The business needs to be operating on January 31, 2020, to be eligible for the Emergency Economic Injury Grant. The grants are available from January 31, 2020, to December 31, 2020. They can be backdated to allow those with applications for EIDL to also receive a grant.
Even if you have an EIDL and/or an Emergency Economic Injury Grant, you can receive PPP. If you receive the PPP or refinance your EIDL into a PPP loan, any advance payments you receive under the emergency grant will be subtracted from your PPP forgiven amount. You cannot use EIDL and PPP for the same payroll time periods.
Small Business Debt Relief Program
This relief program is for small businesses holding non-disaster SBA loans, especially 7(a), 504, and microloans. The SBA covers all loan payments on the loan, including interest, fees, and principal for six months. This relief is also available for those receiving loans within six months of the bill being signed into law.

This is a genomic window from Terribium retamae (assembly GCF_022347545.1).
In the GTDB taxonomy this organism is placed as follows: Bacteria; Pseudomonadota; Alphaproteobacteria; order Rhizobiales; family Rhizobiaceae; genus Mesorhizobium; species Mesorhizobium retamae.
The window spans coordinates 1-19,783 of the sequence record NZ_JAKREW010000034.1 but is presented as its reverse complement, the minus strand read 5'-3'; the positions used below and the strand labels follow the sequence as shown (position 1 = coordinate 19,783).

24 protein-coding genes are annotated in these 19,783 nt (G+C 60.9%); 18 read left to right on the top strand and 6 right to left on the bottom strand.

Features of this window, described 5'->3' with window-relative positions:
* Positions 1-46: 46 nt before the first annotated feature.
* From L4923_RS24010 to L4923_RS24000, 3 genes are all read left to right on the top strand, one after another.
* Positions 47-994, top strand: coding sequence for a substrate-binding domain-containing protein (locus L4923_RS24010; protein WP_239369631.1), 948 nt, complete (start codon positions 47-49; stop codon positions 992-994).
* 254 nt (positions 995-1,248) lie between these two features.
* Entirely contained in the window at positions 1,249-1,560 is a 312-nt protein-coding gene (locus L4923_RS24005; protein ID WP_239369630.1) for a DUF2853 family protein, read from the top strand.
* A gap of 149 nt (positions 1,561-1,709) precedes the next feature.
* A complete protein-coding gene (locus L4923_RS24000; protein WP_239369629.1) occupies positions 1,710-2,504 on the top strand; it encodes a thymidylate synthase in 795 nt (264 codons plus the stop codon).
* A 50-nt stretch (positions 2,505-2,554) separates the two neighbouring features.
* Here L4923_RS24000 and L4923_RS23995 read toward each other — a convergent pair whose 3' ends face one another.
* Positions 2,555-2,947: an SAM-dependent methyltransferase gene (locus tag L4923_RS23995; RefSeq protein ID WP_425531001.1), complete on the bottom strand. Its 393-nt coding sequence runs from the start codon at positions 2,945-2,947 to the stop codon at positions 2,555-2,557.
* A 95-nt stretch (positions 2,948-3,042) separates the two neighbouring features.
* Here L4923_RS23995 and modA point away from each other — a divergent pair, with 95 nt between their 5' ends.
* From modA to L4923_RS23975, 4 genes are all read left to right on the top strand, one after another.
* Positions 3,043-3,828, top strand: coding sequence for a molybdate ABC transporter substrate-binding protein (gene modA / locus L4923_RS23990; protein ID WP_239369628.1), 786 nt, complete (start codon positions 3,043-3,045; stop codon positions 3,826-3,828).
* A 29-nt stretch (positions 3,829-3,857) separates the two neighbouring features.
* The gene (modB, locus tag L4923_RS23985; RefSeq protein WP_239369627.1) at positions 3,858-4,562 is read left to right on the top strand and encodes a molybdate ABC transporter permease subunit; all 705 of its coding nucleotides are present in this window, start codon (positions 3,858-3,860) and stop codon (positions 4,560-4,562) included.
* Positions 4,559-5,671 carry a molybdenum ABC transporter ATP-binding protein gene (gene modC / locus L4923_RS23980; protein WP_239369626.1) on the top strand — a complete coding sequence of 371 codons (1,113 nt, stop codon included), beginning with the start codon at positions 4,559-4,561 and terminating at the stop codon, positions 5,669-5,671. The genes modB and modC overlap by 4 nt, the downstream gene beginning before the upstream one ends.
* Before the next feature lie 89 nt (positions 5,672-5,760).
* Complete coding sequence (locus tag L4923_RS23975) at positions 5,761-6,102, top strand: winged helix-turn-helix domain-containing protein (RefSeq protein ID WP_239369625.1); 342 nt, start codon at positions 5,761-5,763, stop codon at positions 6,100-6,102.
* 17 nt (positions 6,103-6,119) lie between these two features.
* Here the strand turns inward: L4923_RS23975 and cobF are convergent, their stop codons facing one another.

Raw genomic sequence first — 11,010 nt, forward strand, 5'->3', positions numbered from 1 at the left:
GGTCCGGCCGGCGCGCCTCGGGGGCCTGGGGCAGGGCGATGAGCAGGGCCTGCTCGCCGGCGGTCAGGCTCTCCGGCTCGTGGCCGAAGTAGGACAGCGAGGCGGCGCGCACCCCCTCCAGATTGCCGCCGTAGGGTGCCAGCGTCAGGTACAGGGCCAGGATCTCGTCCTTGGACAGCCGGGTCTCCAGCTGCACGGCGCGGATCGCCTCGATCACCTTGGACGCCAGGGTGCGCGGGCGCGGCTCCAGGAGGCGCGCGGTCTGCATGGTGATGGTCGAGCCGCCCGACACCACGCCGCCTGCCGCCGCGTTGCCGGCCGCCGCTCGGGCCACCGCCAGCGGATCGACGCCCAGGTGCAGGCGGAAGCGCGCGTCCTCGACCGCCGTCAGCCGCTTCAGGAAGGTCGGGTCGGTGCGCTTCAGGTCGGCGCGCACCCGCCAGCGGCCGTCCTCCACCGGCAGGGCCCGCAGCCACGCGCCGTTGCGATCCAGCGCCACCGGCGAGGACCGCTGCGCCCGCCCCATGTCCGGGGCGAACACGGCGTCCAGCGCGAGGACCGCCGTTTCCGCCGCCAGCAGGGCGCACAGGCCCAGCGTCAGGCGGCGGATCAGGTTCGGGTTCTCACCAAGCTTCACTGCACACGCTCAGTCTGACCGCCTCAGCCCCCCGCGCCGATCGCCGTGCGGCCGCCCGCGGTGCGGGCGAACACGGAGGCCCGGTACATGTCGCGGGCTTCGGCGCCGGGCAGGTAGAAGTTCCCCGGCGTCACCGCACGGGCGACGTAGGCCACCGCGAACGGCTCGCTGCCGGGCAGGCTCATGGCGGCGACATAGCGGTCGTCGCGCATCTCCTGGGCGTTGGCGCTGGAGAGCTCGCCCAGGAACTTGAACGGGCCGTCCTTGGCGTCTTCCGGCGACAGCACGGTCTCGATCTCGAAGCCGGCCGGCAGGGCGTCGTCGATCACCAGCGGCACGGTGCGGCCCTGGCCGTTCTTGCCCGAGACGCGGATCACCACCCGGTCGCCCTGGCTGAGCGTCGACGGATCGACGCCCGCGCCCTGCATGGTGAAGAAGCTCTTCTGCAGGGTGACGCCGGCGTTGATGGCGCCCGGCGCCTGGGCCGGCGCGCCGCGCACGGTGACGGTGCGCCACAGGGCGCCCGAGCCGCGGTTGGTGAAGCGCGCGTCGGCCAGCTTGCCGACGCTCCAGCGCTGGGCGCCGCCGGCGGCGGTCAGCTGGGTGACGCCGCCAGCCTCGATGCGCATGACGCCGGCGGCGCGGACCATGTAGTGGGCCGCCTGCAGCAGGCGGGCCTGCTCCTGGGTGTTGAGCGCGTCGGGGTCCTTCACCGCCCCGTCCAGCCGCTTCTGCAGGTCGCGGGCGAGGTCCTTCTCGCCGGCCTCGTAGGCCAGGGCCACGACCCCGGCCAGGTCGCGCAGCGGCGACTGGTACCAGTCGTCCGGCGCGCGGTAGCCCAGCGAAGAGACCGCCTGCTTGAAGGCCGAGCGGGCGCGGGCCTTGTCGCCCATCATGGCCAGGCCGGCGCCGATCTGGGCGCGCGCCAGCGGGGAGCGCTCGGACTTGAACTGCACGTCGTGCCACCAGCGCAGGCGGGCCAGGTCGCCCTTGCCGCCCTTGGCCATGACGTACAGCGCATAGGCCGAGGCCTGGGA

The 7(a) loan is available for businesses without credit and needing funds for short-term use. Funds may go for purchasing supplies, buying an existing business, and more. Debt relief under this program does not apply to PPP loans.
Employee Retention Credit (ERC)
Restaurants meeting eligibility requirements may receive the Employee Retention Tax Credit (ERTC) for 2020 and 2021. The restaurant staff support wages you take credit for under this program may not be the same wages you receive PPP for.